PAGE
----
This fascination with uncovering the most significant contributing factors to the experience of the present moment lies, in part, due to what I consider to be the influence of two factors that, on the face of it, are both extreme and both happening right now: 100 % vegan wild food diet with its unique challenges, stresses and strains, and love in its cruelly unrequited aspect, again with its own unique sorrows , stresses and strains. Everyday now I burst into tears at random moments and am unable to function effectively if at all - in spite of taking even further extreme measures, about which I'll probably write in a later blog. Today it was Alexander Pope's poetic Essay on Man that set the tears flowing, touching as it does on themes that have always struck me deeply.

Know then thyself, presume not God to scan;
The proper study of mankind is Man.
Placed on this isthmus of a middle state,
A being darkly wise and rudely great:
With too much knowledge for the Sceptic side,
With too much weakness for the Stoic's pride,
He hangs between; in doubt to act or rest,
In doubt to deem himself a God or Beast,
In doubt his mind or body to prefer;
Born but to die, and reasoning but to err;
Alike in ignorance, his reason such
Whether he thinks too little or too much:
Chaos of thought and passion, all confused;
Still by himself abused, or disabused;
Created half to rise and half to fall;
Great lord of all things, yet a prey to all;
Sole judge of truth, in endless error hurled:
The glory, jest, and riddle of the world!

Between heaven and earth we reside in the absurdity of being, so wonderfully described here, yet also given astute philosophical expression by Thomas Nagel in one of my favourite books - that offers very little in the way of answers: The View from Nowhere. And yet one (absurd) escape from the absurd 'between' is to live at the extremes ? Today's recipe then is an extreme one taken, perhaps, from an imaginary cook book entitled Last Supper Recipes of the Sorrowful Young Werther: Yew Berry Tart.

If you know anything about the toxicology of yew, you might consider this recipe as being the plant-based wild food foragers version of the notorious Japanese Fugu or blow fish dish. Hence, careful preparation is everything.

Makes two individual tarts

For the pastry:
5 oz (150g) arum flour
1 1/2 oz (50g) sweet chestnut flour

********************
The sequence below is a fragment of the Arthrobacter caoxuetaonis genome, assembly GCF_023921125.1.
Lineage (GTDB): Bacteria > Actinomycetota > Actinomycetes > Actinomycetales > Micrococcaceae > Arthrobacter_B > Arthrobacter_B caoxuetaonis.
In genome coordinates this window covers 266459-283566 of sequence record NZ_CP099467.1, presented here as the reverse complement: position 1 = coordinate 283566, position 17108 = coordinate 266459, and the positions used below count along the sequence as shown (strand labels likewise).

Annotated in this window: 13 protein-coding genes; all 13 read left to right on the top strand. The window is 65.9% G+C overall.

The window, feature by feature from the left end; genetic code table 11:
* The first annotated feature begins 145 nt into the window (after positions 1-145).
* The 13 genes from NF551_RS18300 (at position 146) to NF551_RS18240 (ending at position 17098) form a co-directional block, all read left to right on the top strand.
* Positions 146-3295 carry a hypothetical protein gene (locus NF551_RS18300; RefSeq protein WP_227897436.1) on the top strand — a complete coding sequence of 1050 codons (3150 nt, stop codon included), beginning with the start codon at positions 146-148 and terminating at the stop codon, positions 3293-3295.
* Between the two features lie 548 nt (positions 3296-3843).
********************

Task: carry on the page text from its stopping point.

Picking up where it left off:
1 1/2 oz (50g) wild oat flour
1 1/2 oz (50g) mixed wild grass seed flour
3 ½ oz (100g) walnut oil or badger fat (or a mixture)
1 tbsp 3x concentrated yew berry juice
1 tbsp of garden-wall-overhang verjuice or stag's horn sumac extract
a little water if necessary

For the crème Patisserie:
1pt (570ml) cherry plum kernel milk
3 pt (1.8 L) water
1 large handful dried sun blanched carragheen seaweed
3 ½ oz (100g) 5 x concentrated wild pear juice
2 oz (60g) arum flour
For the fruit topping
10 ½ oz (300g) fully ripened yew berries
5 sweet wild apples
a cup of wild apple juice
a heaped teaspoon of hedgerow jam and a tablespoon of water to make a glaze


Thoroughly sift the flour into a bowl. Add in the fat/oil and work it all in with your fingertips until you are left with a crumb-like consistency. Make a well in the centre and pour in the sumac/verjuice and yew berry syrup. Gradually mix with the flour to form a smooth dough – but don’t over work it. Add the some chilled spring water if necessary. Roll into a ball, wrap in cling film or put in a plastic bag and cool in the fridge for a couple of hours.

Crème patisserie:
Boil the seaweed in the water for 30 minutes, allow to cool slightly then stain through muslin. Simmer gently until you are left with about1/2 pt. Set aside to cool. Grind 2 large handfuls of prewashed and dried cherry plum stones. Transfer to a bowl with 2 pt hot water. Stir for a minute and allow to stand for 15 minutes. Strain off the liquid and boil down to reduce by half, mix in the pair juice concentrate then leave to cool. Once cooled whisk together with the seaweed extract and chill.

Take the pastry and form into two separate balls. Roll each one out in turn by first slightly squashing down on a lightly arum floured work surface. Roll out until it’s about 2 mil thick and large enough to line a 4”/10cm greased flan case; I use the ones with detachable bottoms – much easier to remove when cooked. It’s also just under an inch (2.5cm) deep. Line each case leaving about a 1/2cm overlap. Then line the other case. Press the index finger and thumb of one hand together. Squash the overlap into this with the index finger of the other hand, working around the top of the tarts to create a regular pattern. Allow the bases to rest for an hour in the fridge or even freezer. Then, prick the bases several times with a fork. Bake for 15 minutes at 180 deg.C until they are just very slightly coloured. In the meantime, juice 3 sweet wild apples. Peel and core another two and cut lengthways into thin slices. Stew these in the apple juice for a couple of minutes. Then remove from the juice, set aside and allow to cool. Rewhisk the chilled crème patisserie and spoon into the tart bases, leveling it out to leave enough room for the fruit.

Fruit topping: